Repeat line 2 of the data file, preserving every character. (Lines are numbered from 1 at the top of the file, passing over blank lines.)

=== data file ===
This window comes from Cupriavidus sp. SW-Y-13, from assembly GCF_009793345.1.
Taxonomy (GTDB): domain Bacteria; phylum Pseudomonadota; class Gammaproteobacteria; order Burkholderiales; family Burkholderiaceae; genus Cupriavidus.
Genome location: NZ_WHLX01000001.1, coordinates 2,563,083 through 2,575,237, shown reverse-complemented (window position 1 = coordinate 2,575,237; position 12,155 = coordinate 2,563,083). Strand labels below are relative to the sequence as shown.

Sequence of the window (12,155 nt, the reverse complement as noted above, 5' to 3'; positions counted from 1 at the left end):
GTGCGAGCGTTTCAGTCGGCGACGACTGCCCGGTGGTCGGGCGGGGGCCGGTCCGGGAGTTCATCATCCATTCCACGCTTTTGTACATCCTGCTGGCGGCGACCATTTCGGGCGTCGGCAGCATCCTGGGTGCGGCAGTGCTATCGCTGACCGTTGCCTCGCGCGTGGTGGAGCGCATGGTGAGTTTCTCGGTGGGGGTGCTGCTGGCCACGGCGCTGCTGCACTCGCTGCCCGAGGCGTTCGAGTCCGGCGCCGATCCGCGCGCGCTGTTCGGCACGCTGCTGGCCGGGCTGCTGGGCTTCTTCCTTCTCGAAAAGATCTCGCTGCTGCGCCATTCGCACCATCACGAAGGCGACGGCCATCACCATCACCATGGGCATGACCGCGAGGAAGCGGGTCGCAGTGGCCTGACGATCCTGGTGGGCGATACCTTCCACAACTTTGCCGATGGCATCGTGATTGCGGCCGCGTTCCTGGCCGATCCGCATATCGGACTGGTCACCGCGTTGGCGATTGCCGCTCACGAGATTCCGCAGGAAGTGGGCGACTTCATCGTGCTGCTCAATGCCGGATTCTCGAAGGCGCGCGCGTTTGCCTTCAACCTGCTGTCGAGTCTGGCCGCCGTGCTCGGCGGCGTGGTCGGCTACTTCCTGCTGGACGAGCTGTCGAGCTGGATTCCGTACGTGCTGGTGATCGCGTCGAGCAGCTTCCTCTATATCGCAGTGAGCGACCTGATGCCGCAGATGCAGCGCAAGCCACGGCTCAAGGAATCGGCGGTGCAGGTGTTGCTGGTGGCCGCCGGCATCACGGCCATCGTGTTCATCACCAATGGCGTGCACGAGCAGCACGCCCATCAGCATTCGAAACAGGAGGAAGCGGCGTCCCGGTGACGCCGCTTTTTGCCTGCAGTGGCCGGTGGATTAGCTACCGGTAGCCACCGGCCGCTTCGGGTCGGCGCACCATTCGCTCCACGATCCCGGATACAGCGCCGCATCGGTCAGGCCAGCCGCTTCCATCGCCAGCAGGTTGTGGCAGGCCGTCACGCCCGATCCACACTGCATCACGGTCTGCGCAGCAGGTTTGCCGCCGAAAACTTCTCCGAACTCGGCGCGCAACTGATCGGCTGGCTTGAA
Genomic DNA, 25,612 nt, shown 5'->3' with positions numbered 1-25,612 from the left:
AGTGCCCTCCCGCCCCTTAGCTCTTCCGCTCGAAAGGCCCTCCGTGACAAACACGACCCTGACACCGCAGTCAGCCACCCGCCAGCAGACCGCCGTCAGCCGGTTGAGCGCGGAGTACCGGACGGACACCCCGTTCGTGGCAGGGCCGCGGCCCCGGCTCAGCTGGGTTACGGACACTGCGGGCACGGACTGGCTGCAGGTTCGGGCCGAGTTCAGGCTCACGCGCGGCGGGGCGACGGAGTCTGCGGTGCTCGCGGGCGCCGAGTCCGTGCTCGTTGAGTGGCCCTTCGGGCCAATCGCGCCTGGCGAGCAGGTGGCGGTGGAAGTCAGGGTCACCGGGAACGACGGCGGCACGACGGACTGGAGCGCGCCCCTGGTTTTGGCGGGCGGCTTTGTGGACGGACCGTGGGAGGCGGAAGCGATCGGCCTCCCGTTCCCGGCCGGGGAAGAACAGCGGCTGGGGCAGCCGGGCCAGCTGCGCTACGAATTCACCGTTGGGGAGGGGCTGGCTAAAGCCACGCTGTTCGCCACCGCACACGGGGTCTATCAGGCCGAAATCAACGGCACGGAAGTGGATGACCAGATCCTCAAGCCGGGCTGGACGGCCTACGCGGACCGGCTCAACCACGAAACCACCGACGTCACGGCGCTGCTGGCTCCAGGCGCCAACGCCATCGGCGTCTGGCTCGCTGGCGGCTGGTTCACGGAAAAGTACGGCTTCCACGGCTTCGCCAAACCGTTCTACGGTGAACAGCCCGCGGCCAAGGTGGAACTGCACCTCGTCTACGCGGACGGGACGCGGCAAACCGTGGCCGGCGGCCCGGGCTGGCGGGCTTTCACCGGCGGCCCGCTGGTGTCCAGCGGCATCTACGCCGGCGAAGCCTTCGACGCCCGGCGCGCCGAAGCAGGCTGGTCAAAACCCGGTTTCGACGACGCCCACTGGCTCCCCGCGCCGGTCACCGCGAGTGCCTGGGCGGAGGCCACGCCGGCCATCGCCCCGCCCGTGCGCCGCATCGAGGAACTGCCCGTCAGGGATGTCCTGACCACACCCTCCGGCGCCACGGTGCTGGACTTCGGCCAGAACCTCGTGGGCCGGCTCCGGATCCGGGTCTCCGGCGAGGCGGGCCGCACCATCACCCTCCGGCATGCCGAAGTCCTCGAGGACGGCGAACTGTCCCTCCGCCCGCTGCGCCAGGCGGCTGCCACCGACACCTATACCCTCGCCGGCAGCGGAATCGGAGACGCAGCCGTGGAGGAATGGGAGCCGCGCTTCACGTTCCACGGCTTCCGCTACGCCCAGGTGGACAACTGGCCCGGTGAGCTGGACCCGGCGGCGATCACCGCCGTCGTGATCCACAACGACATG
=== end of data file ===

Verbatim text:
Taxonomy (GTDB): domain Bacteria; phylum Pseudomonadota; class Gammaproteobacteria; order Burkholderiales; family Burkholderiaceae; genus Cupriavidus.